Performers of a musical play featuring WWI soldier Wilfred Owen's poems will pay tribute to a Wimbledon tennis champion killed in action in France.
One hundred years since the outbreak of the Great War, the performance will commemorate the only time play was suspended at Wimbledon's centre court - between 1915 and 1918.
New Zealander Tony Wilding won the Wimbledon singles title for four straight years between 1910 and 1913.
On the advice of Winston Churchill he joined the Marines in 1914 and was promoted to captain the following year.
In his last letter dated May 8, he wrote: "For really the first time in seven and a half months I have a job on hand which is likely to end in gun, I, and the whole outfit being blown to hell.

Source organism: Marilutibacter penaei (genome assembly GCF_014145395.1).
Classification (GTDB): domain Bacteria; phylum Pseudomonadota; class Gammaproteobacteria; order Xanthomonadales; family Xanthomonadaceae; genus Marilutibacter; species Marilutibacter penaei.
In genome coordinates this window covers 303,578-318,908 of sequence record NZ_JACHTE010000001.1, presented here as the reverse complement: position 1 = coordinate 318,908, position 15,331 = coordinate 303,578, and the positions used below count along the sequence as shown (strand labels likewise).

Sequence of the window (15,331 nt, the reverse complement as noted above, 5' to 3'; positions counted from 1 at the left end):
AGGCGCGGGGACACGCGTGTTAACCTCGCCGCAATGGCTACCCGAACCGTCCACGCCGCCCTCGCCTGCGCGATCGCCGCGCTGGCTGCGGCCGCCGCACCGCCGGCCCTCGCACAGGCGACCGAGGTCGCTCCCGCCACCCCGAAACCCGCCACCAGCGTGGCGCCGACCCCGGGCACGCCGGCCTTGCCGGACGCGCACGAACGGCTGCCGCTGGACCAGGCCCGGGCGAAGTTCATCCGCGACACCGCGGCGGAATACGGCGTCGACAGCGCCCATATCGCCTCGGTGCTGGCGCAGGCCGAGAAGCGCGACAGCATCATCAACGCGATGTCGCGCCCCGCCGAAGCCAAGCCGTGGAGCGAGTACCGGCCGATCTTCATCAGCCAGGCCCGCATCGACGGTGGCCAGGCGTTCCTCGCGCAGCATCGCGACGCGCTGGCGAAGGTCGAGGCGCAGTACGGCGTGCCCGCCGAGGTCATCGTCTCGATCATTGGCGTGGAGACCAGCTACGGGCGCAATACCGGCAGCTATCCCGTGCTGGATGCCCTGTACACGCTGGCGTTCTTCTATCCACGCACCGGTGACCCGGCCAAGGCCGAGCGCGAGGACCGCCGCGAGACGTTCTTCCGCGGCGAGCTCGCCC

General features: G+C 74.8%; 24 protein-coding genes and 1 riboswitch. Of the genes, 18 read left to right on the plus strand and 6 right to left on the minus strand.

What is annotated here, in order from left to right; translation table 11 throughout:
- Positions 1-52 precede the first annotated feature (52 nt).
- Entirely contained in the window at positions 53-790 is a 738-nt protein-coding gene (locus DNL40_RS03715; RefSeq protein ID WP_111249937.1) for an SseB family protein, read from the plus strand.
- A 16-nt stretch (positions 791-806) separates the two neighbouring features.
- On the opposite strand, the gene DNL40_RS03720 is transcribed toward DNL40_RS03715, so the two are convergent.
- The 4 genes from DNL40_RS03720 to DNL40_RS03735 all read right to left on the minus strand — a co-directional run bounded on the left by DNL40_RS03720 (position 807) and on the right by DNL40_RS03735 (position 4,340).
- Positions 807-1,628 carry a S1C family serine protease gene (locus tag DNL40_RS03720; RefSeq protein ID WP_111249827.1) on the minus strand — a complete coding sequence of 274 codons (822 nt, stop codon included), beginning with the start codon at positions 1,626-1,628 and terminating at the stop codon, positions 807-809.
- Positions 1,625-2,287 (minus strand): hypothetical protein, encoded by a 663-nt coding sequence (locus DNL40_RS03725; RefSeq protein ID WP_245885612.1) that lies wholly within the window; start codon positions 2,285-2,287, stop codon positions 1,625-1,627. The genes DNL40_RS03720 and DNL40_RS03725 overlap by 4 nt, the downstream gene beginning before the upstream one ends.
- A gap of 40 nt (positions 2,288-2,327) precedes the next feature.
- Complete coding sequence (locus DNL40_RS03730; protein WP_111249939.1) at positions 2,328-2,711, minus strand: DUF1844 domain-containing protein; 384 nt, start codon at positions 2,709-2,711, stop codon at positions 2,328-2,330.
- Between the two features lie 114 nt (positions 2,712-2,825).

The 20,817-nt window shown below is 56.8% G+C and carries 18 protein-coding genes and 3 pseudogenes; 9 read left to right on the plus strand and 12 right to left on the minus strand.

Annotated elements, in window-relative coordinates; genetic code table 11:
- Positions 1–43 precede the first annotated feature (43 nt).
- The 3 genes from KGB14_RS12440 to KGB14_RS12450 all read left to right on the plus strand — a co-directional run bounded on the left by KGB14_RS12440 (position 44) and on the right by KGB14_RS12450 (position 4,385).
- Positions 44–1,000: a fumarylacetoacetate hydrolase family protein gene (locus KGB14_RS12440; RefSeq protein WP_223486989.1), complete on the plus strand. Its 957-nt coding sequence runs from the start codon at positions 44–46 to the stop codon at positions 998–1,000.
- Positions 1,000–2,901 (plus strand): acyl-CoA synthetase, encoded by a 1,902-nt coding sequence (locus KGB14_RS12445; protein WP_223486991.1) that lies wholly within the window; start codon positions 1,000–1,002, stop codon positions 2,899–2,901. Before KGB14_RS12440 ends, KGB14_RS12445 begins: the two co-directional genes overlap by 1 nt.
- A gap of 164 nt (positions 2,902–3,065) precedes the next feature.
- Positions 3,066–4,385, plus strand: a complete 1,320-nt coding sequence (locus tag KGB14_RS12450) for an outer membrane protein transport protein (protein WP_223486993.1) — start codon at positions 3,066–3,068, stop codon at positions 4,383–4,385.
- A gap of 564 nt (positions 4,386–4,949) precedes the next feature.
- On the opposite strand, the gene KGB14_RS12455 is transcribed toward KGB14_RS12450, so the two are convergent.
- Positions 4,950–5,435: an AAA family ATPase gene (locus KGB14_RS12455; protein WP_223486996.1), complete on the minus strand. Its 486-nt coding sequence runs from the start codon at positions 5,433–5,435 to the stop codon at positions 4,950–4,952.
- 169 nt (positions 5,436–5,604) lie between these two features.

"However if we succeed we will help our infantry no end."
The next day he was killed in action at 4:45pm during the Battle Of Aubers Ridge at Neuve-Chapelle, France, when a shell exploded on the roof of the dug-out he was sheltering in.
Bullets and Daffodils, by Dean Johnson, sets many of Owen's most famous poems to contemporary music, narrated by the WWI writer and soldier Siegfried Sassoon.
The production will feature a special tribute to Anthony Wilding for the performances at the New Wimbledon theatre, which fall two weeks before the tournament.
Bullets and Daffodils; New Wimbledon Theatre, 93 The Broadway; Monday, June 9 and Tuesday, June 10; £13.20; atgtickets.com